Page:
Then the guides began collecting guests together in groups of six. They instructed us to form circles and clasp hands in the center, like spokes of a wheel. They squirted hand cream into the tangle of fingers as we closed our eyes and felt our hands melt into others, rubbing and squeezing anonymous flesh. We then lay on our backs, feet touching in the center of the circle, and wiggled our toes against one another as the guide squirted them with the slippery cream. The effect was extraordinarily erotic.

At one point a scented fog was released from beneath the platforms, filling the space with an eerie haze through which one could see ghostly figures moving and dancing. Needles of light from a mirror-globe cut through the fog like electrons in a cloud chamber; it was beautiful. Next a huge parachute was spread out; half of the guests lay on the floor beneath the parachute as the other half stood around its circumference, raising and lowering it to form a suction that lifted gowns, and exposed bodies, but no one cared; we just closed our eyes and enjoyed the sensation, rather like dreaming that one’s bed is flying away.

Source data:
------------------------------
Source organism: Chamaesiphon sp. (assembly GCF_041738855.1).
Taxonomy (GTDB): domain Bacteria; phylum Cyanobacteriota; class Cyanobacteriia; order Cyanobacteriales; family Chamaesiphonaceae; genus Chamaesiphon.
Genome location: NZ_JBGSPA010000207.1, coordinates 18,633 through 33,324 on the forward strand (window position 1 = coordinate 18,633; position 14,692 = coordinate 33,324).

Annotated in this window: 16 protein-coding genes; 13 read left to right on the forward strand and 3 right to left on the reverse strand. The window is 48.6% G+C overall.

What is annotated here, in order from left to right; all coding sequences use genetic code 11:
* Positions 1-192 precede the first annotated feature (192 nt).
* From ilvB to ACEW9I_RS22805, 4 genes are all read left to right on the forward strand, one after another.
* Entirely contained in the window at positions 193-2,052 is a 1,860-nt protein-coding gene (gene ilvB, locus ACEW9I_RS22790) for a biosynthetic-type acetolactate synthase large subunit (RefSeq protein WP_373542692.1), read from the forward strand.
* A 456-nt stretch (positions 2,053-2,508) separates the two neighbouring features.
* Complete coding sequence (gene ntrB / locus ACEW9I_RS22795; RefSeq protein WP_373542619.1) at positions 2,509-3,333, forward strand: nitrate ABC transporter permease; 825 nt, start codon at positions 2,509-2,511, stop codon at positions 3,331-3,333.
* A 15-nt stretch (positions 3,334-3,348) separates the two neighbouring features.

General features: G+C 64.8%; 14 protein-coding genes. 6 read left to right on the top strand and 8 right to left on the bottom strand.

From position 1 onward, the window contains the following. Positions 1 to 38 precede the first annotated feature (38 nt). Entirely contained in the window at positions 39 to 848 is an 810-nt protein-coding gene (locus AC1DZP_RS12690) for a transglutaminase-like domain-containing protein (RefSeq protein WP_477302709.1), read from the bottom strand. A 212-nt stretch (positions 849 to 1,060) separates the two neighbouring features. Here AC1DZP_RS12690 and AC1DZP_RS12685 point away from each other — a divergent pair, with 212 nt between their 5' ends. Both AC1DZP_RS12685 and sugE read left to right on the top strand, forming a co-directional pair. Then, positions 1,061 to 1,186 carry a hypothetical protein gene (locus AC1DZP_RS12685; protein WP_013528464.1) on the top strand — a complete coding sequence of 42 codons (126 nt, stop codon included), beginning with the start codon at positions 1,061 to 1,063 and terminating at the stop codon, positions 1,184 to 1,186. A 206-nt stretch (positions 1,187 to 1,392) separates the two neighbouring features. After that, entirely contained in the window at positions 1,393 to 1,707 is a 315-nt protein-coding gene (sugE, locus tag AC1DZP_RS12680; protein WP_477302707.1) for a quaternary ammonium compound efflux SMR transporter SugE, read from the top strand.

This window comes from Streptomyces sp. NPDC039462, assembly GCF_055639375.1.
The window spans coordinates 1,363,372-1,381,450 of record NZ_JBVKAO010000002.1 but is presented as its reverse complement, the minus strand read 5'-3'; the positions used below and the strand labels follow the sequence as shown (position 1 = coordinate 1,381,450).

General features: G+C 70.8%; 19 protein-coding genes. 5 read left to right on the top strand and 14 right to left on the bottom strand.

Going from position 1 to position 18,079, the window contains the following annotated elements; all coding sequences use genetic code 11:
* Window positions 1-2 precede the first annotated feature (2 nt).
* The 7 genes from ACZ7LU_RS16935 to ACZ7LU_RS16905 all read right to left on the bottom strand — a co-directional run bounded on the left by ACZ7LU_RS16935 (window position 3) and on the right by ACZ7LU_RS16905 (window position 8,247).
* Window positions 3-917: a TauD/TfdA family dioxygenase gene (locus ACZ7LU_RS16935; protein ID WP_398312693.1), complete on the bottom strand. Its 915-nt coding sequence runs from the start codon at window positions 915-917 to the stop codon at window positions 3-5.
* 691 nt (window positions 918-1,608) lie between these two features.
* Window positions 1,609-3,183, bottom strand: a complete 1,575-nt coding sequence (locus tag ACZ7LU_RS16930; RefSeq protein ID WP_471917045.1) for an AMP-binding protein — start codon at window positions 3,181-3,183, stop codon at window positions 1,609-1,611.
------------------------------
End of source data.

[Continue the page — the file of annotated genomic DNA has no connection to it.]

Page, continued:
All the senses were stimulated in various subtle ways: the touch and taste of the camphor ice on the lips, the slippery intermingling of hands and feet, the scent of the vapors, the kinetic stimulation of the light show and parachute, the visual alterations in the general level of luminosity that also affected one’s perception of forms and distances. Bits of melon and fruit were passed around, as well as a communal mug of Coke. There was no sensation-numbing alcohol.

A kind of hypnotic centering took place when a giant balloon, anchored to an outlet in the center of the floor, began inflating slowly with a loud steady hiss. The balloon was illuminated from a spotlight on the floor beneath it and glowed eerily as the houselights were dimmed. Everyone sat in the lotus position and gazed as the luminescent sphere loomed above our heads. Then it was deflated just as slowly. A simple but effective experience.